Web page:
As I mentioned in our last post, the news that we were told that we had a unit was available to us in Stoneridge at the Park caused us to make a drastic change in plans. While we were still in Lansing at the Cottonwood Campground, we said good-bye to some of our friends from the area.
We ordered our ReloCube from U-Pack. Some of our stuff, mostly photographs, was at my sister’s house in Canadian Lakes, neat Stanwood and we drove there to pick them up and spend some time with her. From there we drove to Irons to see some friends from our old church Roger and Darcy, and Stan and Betsy. On September 18th, we drove to Pat’s brother’s house to pack our Cube with the stuff we had stashed in the farmhouse. While there, we took a short trip to Freeland to see our niece, Tara and her family. We were able to watch their son, Grant, in a soccer game. He is only four and it was fun to watch him and his teammates.
On September 22nd, we drove to Grand Rapids, spent the night at Woodchip Campground, another one of our “go to” campgrounds, and spent some time with Kay and Lynn, two friends of Pat’s from her high school days. September 23rd found us at the Wisconsin State Fair RV Park in Milwaukee where we visited with Pat’s sister, MaryLee and her family. We also picked up a cedar chest that we had left with them. It’s not as if we had stuff scattered all over the place, right? Staying at the State Fair RV Park is interesting in that it is a good location, but it is essentially a parking lot. Some of the people staying there are temporary workers in the area and stay in mobile bunkhouses. The electric and water only sites share an RV power post, so one site gets the 50 amp connection, another gets the 30 amp connection the two others get the 15 amp connections. I’ve never seen such a set up anywhere else.
When we left Milwaukee on September 26th, we began a “sprint” across the Midwest.
We made two stops at Walmart parking lots. Our second one was in Mitchell, SD. We actually drove our rig into downtown Mitchell to visit the World’s Only Corn Palace. This “one of a kind” attraction has been around for over 125 years. It is made unique every year with new designs. Over 350,000 ears of corn of various colors are sliced and nailed in place, like a “paint by numbers” mural. Local corn is grown and harvested by Mitchell farmers in 13 different colors. The murals are designed by Dakota Wesleyan University students. The inside of the Corn Palace is used as a performance venue and sports auditorium. If you are driving across South Dakota, it is worth your time to stop in for a visit.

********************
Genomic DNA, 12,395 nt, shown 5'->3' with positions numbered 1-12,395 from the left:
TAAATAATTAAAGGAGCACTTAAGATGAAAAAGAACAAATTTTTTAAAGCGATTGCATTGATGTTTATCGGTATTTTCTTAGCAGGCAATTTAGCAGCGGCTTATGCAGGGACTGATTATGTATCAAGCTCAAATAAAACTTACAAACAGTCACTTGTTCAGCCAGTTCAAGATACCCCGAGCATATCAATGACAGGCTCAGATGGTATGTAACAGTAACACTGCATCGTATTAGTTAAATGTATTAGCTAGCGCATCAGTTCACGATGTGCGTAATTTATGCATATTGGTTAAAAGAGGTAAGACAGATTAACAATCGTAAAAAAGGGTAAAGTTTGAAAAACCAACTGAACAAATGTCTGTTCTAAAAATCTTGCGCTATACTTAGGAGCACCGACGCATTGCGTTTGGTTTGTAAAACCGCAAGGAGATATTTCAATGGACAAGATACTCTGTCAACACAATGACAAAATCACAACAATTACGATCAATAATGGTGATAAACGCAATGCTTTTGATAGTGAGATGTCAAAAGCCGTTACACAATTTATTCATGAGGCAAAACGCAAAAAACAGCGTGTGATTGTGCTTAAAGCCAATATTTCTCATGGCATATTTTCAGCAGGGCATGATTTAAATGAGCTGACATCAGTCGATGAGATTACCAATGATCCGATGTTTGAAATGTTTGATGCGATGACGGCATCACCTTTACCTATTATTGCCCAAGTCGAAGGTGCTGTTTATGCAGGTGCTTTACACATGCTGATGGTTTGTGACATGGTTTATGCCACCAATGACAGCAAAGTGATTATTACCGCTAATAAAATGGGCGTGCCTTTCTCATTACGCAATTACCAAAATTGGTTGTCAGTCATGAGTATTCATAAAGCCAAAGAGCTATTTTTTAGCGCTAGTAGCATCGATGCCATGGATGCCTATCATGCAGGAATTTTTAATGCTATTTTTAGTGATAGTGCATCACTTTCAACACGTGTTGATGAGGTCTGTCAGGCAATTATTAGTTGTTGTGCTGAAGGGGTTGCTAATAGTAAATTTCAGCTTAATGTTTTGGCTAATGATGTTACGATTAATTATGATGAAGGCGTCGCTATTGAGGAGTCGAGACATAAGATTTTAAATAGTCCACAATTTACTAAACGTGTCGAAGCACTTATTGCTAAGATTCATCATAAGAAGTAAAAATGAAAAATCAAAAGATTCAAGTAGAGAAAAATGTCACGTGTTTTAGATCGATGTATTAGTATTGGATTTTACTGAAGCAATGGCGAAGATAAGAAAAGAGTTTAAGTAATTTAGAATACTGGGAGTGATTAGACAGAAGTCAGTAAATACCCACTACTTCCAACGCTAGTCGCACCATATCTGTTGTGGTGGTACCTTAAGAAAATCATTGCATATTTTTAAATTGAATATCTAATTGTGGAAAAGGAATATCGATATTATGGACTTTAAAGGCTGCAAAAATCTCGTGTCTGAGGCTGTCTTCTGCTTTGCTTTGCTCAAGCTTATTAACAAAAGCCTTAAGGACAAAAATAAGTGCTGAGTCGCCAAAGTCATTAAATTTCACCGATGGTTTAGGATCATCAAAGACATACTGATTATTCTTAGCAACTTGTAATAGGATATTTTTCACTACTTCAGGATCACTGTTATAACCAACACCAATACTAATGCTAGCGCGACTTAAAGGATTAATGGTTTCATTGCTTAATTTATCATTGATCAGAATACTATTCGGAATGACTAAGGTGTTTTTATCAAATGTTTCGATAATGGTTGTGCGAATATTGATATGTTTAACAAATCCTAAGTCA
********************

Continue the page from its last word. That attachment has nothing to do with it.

On our way to Rapid City, we took a detour to drive through Badlands National Park. We have stayed in the park on two previous occasions and were content with a drive through to renew our memories. What many people don’t realize is the Badlands was once a large, shallow salt-water sea. There are fossils of sharks, alligators, and other aquatic life that prove this. When the Rocky Mountains were formed by a shift in tectonic plates over 285 million years ago, the sea drained into the Gulf of Mexico and Pacific Ocean.
After our drive through the Badlands, we arrived at Ellsworth Air Force Base near Rapid City, SD. When we stopped at a South Dakota Welcome Center, we learned that we would be in the Rapid City area during the annual Buffalo Round-Up at Custer State Park. We had planned to spend a few days and see some sites we had missed in the past, and this sounded like an excellent opportunity.
Custer State Park is home to one of the largest American bison herds in the world. Herd numbers vary from year to year, but typically, there are 1,350-1,450. The annual roundup keeps the population in balance with the available land and resources. Most of the bison return right back to their home, the grasslands of Custer State Park. The bison herd roams freely throughout the park and is often found along the 18-mile Wildlife Loop Road in the southern part of the park. Bison seem docile, but can run very fast and turn on a dime. Weighing as much as 2,000 pounds, these animals are forces to be reckoned with. Visitors should stay inside their vehicles when viewing the bison, and not get too close.
The Buffalo Roundup is part of Custer State Park‘s management plan to maintain a healthy balance between the number of bison and the available rangeland forage. The park can only sustain a certain number of bison, based on the condition of the grassland and how much food is available. The Buffalo Roundup allows for some of the animals to be sorted out of the herd. They are then sold at an auction in November.